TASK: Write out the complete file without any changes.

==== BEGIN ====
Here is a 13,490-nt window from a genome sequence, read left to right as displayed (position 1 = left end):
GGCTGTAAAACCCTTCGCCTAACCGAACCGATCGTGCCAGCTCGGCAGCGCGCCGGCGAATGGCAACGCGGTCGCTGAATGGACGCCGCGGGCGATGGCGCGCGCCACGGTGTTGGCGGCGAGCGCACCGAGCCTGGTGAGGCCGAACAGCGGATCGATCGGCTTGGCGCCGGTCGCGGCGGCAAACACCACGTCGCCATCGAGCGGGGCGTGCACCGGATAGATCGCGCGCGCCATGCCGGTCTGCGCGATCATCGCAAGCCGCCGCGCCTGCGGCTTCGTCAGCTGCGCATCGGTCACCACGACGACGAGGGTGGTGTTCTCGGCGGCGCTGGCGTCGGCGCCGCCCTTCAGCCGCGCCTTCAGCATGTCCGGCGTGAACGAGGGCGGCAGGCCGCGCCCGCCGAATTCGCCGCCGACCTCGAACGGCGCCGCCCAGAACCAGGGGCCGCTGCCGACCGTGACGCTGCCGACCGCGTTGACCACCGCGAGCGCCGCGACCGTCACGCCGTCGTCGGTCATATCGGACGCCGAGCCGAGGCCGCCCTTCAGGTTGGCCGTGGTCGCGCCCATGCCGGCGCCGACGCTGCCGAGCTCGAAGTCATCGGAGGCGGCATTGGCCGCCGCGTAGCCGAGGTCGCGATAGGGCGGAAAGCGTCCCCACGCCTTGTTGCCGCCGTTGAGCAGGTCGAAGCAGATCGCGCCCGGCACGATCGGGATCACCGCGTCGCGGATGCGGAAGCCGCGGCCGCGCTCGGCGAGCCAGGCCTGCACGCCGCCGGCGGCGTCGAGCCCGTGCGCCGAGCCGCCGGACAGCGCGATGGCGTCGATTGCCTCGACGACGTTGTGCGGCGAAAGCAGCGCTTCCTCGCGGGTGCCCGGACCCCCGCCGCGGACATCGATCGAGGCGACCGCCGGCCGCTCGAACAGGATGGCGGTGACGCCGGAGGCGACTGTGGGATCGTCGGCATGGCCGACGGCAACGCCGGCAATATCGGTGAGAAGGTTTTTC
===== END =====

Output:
Here is a 13,490-nt window from a genome sequence, read left to right as displayed (position 1 = left end):
GGCTGTAAAACCCTTCGCCTAACCGAACCGATCGTGCCAGCTCGGCAGCGCGCCGGCGAATGGCAACGCGGTCGCTGAATGGACGCCGCGGGCGATGGCGCGCGCCACGGTGTTGGCGGCGAGCGCACCGAGCCTGGTGAGGCCGAACAGCGGATCGATCGGCTTGGCGCCGGTCGCGGCGGCAAACACCACGTCGCCATCGAGCGGGGCGTGCACCGGATAGATCGCGCGCGCCATGCCGGTCTGCGCGATCATCGCAAGCCGCCGCGCCTGCGGCTTCGTCAGCTGCGCATCGGTCACCACGACGACGAGGGTGGTGTTCTCGGCGGCGCTGGCGTCGGCGCCGCCCTTCAGCCGCGCCTTCAGCATGTCCGGCGTGAACGAGGGCGGCAGGCCGCGCCCGCCGAATTCGCCGCCGACCTCGAACGGCGCCGCCCAGAACCAGGGGCCGCTGCCGACCGTGACGCTGCCGACCGCGTTGACCACCGCGAGCGCCGCGACCGTCACGCCGTCGTCGGTCATATCGGACGCCGAGCCGAGGCCGCCCTTCAGGTTGGCCGTGGTCGCGCCCATGCCGGCGCCGACGCTGCCGAGCTCGAAGTCATCGGAGGCGGCATTGGCCGCCGCGTAGCCGAGGTCGCGATAGGGCGGAAAGCGTCCCCACGCCTTGTTGCCGCCGTTGAGCAGGTCGAAGCAGATCGCGCCCGGCACGATCGGGATCACCGCGTCGCGGATGCGGAAGCCGCGGCCGCGCTCGGCGAGCCAGGCCTGCACGCCGCCGGCGGCGTCGAGCCCGTGCGCCGAGCCGCCGGACAGCGCGATGGCGTCGATTGCCTCGACGACGTTGTGCGGCGAAAGCAGCGCTTCCTCGCGGGTGCCCGGACCCCCGCCGCGGACATCGATCGAGGCGACCGCCGGCCGCTCGAACAGGATGGCGGTGACGCCGGAGGCGACTGTGGGATCGTCGGCATGGCCGACGGCAACGCCGGCAATATCGGTGAGAAGGTTTTTC